CPAM’s overreach

(This article is from the WLUFA Advocate October 2016 5.1.)

For a university that appears obsessed with titles (just how many Assistant/Associate Directors does one mid-size university need), CPAM’s latest foray into faculty “honorifics”, among other things, is not only ironic but certainly an overreach.

Michele Kramer sent a letter to Kevin Crowley, Director of Communications & Public Affairs, and below are some of the points she made.

WLUFA has been contacted by a number of faculty members with regard to CPAM’s work at standardizing the university’s web pages through what seems to be a decision to doggedly adhere to CP guidelines re: “honorifics”.

While it does, perhaps, make sense for the wider world of Canadian Journalism to want to distinguish between the eight to ten years of study that medical doctors undertake and the eight to ten years of study that persons with PhDs undertake, it is confounding that the communications arm of a university would feel the same need.

CPAM’s adherence to CP guidelines in this case (i.e. professors vs. instructors) not only strips a significant portion of our Full-time faculty of their hard – earned titles, but it also makes manifest the fact that Laurier clearly has a “second-class citizen” attitude toward approximately half of its educators – its Contract Faculty – most of whom do, in fact, hold PhDs as their terminal degrees.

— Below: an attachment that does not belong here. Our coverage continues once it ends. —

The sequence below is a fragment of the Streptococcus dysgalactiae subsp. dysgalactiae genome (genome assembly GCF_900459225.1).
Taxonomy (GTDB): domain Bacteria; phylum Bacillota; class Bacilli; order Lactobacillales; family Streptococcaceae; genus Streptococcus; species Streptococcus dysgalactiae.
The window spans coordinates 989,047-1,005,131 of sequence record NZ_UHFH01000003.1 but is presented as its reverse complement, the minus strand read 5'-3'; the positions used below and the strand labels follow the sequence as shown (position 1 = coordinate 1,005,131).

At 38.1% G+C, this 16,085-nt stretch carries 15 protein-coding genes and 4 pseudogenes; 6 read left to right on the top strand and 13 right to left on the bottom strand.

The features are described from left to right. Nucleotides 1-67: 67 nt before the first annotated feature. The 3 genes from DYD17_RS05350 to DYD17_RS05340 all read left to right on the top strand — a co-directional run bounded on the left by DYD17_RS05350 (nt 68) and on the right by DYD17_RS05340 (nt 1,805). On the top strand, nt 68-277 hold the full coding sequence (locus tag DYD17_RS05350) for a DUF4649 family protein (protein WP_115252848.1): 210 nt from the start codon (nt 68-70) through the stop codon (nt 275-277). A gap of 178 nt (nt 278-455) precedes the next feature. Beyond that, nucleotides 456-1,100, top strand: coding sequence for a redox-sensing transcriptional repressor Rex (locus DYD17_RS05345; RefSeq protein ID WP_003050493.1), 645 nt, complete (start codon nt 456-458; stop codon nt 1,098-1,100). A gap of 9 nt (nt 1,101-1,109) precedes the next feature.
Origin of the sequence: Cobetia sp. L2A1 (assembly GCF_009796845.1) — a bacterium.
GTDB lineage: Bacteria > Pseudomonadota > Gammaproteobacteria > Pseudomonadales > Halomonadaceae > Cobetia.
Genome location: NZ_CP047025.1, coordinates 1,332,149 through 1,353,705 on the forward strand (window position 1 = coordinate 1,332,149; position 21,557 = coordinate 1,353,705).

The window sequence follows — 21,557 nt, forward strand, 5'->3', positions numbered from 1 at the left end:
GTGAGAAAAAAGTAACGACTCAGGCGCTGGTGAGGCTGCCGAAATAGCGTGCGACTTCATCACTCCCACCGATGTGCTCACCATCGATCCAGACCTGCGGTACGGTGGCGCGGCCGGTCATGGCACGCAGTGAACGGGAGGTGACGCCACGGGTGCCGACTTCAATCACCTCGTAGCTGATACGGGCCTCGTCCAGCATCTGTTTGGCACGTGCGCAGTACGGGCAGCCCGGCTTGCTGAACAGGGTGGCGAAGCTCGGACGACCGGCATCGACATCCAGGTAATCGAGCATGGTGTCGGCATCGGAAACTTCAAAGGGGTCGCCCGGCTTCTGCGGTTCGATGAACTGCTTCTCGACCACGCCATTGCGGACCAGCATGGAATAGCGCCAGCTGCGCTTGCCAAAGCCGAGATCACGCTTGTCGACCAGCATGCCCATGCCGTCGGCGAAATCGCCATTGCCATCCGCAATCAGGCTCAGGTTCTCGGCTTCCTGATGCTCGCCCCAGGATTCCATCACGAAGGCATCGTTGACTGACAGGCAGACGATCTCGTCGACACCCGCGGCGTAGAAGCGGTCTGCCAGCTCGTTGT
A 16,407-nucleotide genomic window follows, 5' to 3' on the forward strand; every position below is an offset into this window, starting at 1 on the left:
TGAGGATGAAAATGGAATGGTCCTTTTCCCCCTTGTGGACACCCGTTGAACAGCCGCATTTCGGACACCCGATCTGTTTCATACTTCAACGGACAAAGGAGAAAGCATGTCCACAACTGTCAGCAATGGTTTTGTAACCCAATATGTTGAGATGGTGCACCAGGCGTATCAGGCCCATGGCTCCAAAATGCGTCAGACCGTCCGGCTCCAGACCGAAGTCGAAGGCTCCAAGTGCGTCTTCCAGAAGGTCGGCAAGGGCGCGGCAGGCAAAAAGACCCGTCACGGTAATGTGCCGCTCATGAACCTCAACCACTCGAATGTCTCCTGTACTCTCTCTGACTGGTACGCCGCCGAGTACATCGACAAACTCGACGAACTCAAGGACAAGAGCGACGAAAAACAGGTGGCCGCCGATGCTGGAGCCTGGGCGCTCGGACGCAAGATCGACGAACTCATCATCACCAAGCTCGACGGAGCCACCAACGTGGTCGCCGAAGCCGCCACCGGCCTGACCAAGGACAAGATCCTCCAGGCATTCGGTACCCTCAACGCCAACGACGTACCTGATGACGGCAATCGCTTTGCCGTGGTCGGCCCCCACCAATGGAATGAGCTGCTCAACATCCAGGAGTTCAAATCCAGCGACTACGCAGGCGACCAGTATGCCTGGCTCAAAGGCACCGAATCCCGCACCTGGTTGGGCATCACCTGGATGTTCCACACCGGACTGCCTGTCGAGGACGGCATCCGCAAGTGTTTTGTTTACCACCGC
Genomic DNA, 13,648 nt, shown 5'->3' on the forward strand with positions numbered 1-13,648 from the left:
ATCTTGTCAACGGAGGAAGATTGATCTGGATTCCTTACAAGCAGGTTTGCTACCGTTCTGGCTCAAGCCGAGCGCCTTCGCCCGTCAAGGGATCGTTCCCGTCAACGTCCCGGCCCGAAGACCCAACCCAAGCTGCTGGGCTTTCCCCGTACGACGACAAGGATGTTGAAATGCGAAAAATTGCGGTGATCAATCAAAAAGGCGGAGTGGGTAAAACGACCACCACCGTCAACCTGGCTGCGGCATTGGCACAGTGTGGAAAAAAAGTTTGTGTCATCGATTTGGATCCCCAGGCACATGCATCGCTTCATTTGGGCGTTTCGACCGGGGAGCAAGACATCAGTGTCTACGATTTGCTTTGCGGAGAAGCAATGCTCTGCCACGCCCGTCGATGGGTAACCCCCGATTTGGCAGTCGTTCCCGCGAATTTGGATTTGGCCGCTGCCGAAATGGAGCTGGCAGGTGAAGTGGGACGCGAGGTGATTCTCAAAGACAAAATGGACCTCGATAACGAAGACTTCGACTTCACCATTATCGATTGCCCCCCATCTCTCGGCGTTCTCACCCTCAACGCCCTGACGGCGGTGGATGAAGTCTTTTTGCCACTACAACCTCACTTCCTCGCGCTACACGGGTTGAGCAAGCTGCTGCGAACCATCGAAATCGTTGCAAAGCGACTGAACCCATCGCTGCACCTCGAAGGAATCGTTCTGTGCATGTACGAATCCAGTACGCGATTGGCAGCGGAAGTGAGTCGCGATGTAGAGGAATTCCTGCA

It seems almost contradictory that Laurier would want to publish the names of its educators in such a way that it insinuates that many students are not being taught by instructors with doctorate degrees.

Language is a powerful tool and shouldn’t be used to denigrate our University’s faculty by tossing their credentials aside as anomalies that don’t fit a writing handbook’s guidelines.

We will keep you apprised.

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